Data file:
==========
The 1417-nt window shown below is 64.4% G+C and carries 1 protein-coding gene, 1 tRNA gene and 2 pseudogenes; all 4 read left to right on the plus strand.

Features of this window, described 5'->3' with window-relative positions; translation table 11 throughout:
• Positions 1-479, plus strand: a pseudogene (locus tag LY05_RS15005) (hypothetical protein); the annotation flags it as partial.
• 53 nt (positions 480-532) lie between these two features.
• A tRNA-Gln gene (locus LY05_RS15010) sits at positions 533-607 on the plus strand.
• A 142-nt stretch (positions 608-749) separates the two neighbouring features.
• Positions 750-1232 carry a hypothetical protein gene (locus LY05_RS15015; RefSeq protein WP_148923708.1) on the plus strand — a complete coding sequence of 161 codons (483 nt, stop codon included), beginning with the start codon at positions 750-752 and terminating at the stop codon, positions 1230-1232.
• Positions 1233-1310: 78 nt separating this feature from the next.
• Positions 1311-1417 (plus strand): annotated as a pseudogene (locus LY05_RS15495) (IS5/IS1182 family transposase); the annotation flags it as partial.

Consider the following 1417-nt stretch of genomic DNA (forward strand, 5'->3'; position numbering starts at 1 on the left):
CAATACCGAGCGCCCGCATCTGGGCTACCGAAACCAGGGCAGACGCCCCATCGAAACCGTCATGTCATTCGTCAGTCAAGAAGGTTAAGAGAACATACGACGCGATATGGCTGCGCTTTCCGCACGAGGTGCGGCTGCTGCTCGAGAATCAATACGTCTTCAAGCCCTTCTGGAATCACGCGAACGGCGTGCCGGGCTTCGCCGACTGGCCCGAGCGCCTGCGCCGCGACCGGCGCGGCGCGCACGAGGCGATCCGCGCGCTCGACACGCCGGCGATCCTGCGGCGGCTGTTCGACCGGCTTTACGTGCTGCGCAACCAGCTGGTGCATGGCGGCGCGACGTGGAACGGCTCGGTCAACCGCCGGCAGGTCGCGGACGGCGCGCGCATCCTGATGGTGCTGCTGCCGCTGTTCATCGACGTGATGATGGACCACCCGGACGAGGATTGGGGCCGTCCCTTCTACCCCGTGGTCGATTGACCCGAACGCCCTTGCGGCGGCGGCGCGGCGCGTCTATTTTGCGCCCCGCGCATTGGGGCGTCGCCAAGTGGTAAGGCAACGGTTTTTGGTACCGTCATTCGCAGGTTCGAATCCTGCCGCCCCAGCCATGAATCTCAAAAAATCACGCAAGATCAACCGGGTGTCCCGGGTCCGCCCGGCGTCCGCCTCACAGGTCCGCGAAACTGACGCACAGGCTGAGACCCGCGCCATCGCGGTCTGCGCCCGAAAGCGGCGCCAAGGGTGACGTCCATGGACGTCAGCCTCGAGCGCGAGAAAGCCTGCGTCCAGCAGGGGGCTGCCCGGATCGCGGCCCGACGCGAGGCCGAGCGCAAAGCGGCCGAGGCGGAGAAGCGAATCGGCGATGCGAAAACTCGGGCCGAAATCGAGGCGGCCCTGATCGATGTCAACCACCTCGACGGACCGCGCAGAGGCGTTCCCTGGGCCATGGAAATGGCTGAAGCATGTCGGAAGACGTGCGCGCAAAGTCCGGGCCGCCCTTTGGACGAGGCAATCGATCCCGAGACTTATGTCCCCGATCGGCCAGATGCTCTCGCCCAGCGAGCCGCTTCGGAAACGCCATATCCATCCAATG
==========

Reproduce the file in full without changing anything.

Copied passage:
The 1417-nt window shown below is 64.4% G+C and carries 1 protein-coding gene, 1 tRNA gene and 2 pseudogenes; all 4 read left to right on the plus strand.

Features of this window, described 5'->3' with window-relative positions; translation table 11 throughout:
• Positions 1-479, plus strand: a pseudogene (locus tag LY05_RS15005) (hypothetical protein); the annotation flags it as partial.
• 53 nt (positions 480-532) lie between these two features.
• A tRNA-Gln gene (locus LY05_RS15010) sits at positions 533-607 on the plus strand.
• A 142-nt stretch (positions 608-749) separates the two neighbouring features.
• Positions 750-1232 carry a hypothetical protein gene (locus LY05_RS15015; RefSeq protein WP_148923708.1) on the plus strand — a complete coding sequence of 161 codons (483 nt, stop codon included), beginning with the start codon at positions 750-752 and terminating at the stop codon, positions 1230-1232.
• Positions 1233-1310: 78 nt separating this feature from the next.
• Positions 1311-1417 (plus strand): annotated as a pseudogene (locus LY05_RS15495) (IS5/IS1182 family transposase); the annotation flags it as partial.

Consider the following 1417-nt stretch of genomic DNA (forward strand, 5'->3'; position numbering starts at 1 on the left):
CAATACCGAGCGCCCGCATCTGGGCTACCGAAACCAGGGCAGACGCCCCATCGAAACCGTCATGTCATTCGTCAGTCAAGAAGGTTAAGAGAACATACGACGCGATATGGCTGCGCTTTCCGCACGAGGTGCGGCTGCTGCTCGAGAATCAATACGTCTTCAAGCCCTTCTGGAATCACGCGAACGGCGTGCCGGGCTTCGCCGACTGGCCCGAGCGCCTGCGCCGCGACCGGCGCGGCGCGCACGAGGCGATCCGCGCGCTCGACACGCCGGCGATCCTGCGGCGGCTGTTCGACCGGCTTTACGTGCTGCGCAACCAGCTGGTGCATGGCGGCGCGACGTGGAACGGCTCGGTCAACCGCCGGCAGGTCGCGGACGGCGCGCGCATCCTGATGGTGCTGCTGCCGCTGTTCATCGACGTGATGATGGACCACCCGGACGAGGATTGGGGCCGTCCCTTCTACCCCGTGGTCGATTGACCCGAACGCCCTTGCGGCGGCGGCGCGGCGCGTCTATTTTGCGCCCCGCGCATTGGGGCGTCGCCAAGTGGTAAGGCAACGGTTTTTGGTACCGTCATTCGCAGGTTCGAATCCTGCCGCCCCAGCCATGAATCTCAAAAAATCACGCAAGATCAACCGGGTGTCCCGGGTCCGCCCGGCGTCCGCCTCACAGGTCCGCGAAACTGACGCACAGGCTGAGACCCGCGCCATCGCGGTCTGCGCCCGAAAGCGGCGCCAAGGGTGACGTCCATGGACGTCAGCCTCGAGCGCGAGAAAGCCTGCGTCCAGCAGGGGGCTGCCCGGATCGCGGCCCGACGCGAGGCCGAGCGCAAAGCGGCCGAGGCGGAGAAGCGAATCGGCGATGCGAAAACTCGGGCCGAAATCGAGGCGGCCCTGATCGATGTCAACCACCTCGACGGACCGCGCAGAGGCGTTCCCTGGGCCATGGAAATGGCTGAAGCATGTCGGAAGACGTGCGCGCAAAGTCCGGGCCGCCCTTTGGACGAGGCAATCGATCCCGAGACTTATGTCCCCGATCGGCCAGATGCTCTCGCCCAGCGAGCCGCTTCGGAAACGCCATATCCATCCAATG